I think people being stopped and searched by the police without specific individual grounds will feel that they have been unjustly and unfairly targeted for a search. Searches under Section 60 of the Criminal Justice and Public Order Act and Section 44 of the Terrorism Act 2000 have been highly controversial despite the fact a very small proportion of searches were carried out under those powers. (There were 1.2 million stop and searches in the UK in 2010-11 just 11,792 of which were under S44 of the Terrorism Act and 60,180 under Section 60. The vast majority of the searches without reasonable suspicion are carried out by the Metropolitan Police, very few occured in Cambridgeshire, just 4 under S44 and 33 under S60 in 2010/11).
I hope Police and Crime Commissioner Graham Bright rejects this proposal to massively expand the use of stop and search without reasonable suspicion in Cambridgeshire.
Banning Stop and Search of Usual Suspects
Dr Ariel writes:
Stop and search is also used to interact with known offenders and to exercise deterrence and control, particularly with groups of young adults, even when no visible offense was observed. This practice should probably be banned, because there is no legal justification for that.
he makes the suggestion that:
implementing a procedure in which every stop and search of a known offender is reviewed by a senior commander can not only increase the surveillance of such offenders, but it would force the patrolling officers to exercise more discretion than to round up the usual suspects.
The police rounding up the usual suspects, and them feeling unreasonably harassed, was the reason given recently why so many in Cambridge are keen to sign up for police GPS tags, as they feel the police are requiring them to prove their innocence. Cambridge’s South Area Committee recently heard police were stopping and searching people using the Romsey Lakes with a specific aim of making them feel uncomfortable.
Stop and Search without individual grounds shouldn’t be happening now. The police ought be following the law and there shouldn’t need to be a recommendation to ban this practice. If the police are abusing their powers in this way then it ought stop.
Dr Ariel was given access to 53,858 records of stops and searches which took place between 2006 and 2011 along with the “calls-
for-service database for that period” and the ward level crime figures. He concluded that the data “do not suggest signs of an institutional bias” in terms of race based dis-proportionality.
Dr Ariel notes a potential problem with relying on police data, writing:
If racist Cambridgeshire [police] abuse their powers but never write it down, it would prove very difficult to understand the scope and magnitude of such abuse, unless it comes to our attention through systematic observations.
I don’t think Dr Ariel has provided any clearer, more useful, or more insightful, analysis of the data than was presented to the Police Authority before his work was commissioned. The 2011 report stated:
In Cambridgeshire, Black / Black British people are 2.5 times more likely to be searched than White people. Asian / Asian British people remain over twice as likely to be searched, and those who are of ‘Mixed’ ethnicity are 1.7 times more likely to be searched.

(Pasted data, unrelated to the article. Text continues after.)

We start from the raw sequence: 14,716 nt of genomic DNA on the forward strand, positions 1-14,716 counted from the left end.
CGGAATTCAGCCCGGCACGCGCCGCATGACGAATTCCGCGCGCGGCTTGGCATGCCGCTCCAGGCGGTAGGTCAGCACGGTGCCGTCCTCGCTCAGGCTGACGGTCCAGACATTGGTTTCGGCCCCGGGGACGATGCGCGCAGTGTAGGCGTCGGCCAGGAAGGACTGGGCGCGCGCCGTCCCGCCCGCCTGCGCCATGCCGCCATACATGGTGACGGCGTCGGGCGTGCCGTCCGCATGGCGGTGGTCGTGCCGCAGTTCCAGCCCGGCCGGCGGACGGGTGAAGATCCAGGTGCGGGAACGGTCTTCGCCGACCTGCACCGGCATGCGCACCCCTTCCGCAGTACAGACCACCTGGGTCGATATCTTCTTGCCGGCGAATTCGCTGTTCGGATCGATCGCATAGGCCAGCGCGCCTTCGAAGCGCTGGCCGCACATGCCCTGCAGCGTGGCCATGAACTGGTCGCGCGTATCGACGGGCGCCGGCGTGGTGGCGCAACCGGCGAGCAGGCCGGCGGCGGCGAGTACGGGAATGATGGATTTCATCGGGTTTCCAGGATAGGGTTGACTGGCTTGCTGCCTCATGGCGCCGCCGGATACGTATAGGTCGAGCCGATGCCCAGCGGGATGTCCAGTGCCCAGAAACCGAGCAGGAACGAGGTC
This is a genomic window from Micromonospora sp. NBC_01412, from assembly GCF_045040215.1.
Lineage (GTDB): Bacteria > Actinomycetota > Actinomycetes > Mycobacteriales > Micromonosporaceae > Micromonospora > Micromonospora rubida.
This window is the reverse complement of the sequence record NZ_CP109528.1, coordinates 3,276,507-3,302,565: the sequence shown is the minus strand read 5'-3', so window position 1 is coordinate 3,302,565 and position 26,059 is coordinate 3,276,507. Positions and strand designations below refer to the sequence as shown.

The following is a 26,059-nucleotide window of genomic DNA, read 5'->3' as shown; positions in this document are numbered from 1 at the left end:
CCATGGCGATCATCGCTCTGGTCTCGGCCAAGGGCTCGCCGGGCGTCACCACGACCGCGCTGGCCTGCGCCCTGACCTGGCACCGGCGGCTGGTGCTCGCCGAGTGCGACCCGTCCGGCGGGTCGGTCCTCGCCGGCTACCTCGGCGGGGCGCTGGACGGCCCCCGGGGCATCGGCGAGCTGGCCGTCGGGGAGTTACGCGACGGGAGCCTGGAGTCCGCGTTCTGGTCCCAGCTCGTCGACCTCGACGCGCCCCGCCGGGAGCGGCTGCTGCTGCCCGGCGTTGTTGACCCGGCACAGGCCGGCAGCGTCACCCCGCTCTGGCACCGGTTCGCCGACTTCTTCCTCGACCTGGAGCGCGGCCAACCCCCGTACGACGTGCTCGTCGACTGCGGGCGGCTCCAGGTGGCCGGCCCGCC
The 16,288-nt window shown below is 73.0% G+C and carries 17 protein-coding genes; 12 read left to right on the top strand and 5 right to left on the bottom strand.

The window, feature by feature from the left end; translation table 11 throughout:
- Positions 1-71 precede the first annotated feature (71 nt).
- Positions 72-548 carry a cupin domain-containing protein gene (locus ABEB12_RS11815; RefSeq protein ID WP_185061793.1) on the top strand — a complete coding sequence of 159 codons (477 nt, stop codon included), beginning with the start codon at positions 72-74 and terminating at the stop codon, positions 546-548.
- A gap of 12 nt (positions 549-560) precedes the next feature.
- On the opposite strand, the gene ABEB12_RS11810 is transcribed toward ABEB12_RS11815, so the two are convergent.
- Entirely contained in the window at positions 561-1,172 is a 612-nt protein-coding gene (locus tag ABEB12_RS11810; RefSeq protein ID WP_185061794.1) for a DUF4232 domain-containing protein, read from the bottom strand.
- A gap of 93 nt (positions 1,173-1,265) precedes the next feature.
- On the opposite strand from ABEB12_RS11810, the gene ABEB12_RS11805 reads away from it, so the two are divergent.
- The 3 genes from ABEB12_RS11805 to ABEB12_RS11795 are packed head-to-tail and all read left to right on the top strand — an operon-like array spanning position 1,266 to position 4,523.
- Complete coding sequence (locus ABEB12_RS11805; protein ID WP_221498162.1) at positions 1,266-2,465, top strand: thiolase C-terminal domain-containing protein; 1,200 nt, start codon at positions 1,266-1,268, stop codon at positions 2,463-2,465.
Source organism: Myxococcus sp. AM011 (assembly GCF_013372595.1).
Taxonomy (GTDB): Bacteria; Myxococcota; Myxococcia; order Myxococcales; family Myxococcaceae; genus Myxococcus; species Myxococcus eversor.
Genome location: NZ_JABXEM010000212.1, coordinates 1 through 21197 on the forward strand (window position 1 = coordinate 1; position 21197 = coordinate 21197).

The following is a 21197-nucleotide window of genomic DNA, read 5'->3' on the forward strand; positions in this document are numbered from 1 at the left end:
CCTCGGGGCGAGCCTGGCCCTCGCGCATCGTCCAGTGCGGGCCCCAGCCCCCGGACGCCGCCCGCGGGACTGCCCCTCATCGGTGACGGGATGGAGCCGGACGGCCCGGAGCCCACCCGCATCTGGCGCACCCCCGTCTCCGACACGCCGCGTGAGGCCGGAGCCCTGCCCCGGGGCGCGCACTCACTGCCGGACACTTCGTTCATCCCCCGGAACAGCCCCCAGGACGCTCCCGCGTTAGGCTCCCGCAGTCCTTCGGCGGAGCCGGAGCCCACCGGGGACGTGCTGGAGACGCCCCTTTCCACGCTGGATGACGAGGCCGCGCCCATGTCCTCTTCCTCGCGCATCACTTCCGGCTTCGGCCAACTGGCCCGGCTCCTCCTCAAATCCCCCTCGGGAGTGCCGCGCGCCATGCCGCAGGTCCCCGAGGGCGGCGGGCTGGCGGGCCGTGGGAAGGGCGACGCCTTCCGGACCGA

There is some discussion of the variation in the rate of arrest following a stop and search across people from different ethnicities, Ariel concludes:
We find that minorities are arrested more frequently than British Whites; however the overall effect size is marginal. Chinese, Blacks (of any kind) and those that refuse to tell their origin are arrested significantly more than others, but similar trends were not detected for any other minority. On the other hand, Asian Pakistanis are arrested less frequently than whites.
However looking at non-arrest disposals the opposite was found:
Asian Pakistanis, Chinese, other Asian backgrounds and those that refused to identify themselves were significantly more likely to receive an informal advice than whites.
No insight into why these variations are observed is provided by the analysis; though various ideas are floated.
Dr Ariel suggests that the differences in the way the police treat black people could be explained by blacks being more hostile to police than any other ethnic group and police officers responding to this hostility by being more aggressive.
Perhaps with an eye to a short snappy quote for a press article Dr Ariel reports those stopped and searched by Cambridgeshire Police are primarily white skinny men, 23 years old with British passports, who are likely to be called Smith, Brown or Jones.
Ariel did not address the question of if European ethnic backgrounds ought be recorded, something which the Police Authority had raised; however he does produce some statistics on the nationalities of continental Europeans stopped and searched in Cambridgeshire.
Home Office Consultation
The Home Office is currently running a consultation on Stop and Search, the closing date for which has recently been extended to September 24.
- Cambs Police Authority Scrutiny Committee September 2011 – and discussion following that article
- Addressing the disproportionality hypothesis in stop and search practices in cambridgeshire constabulary, Barak Ariel, PhD, Institute of Criminology, University of Cambridge (Undated but released via FOI on the 6th of August 2013)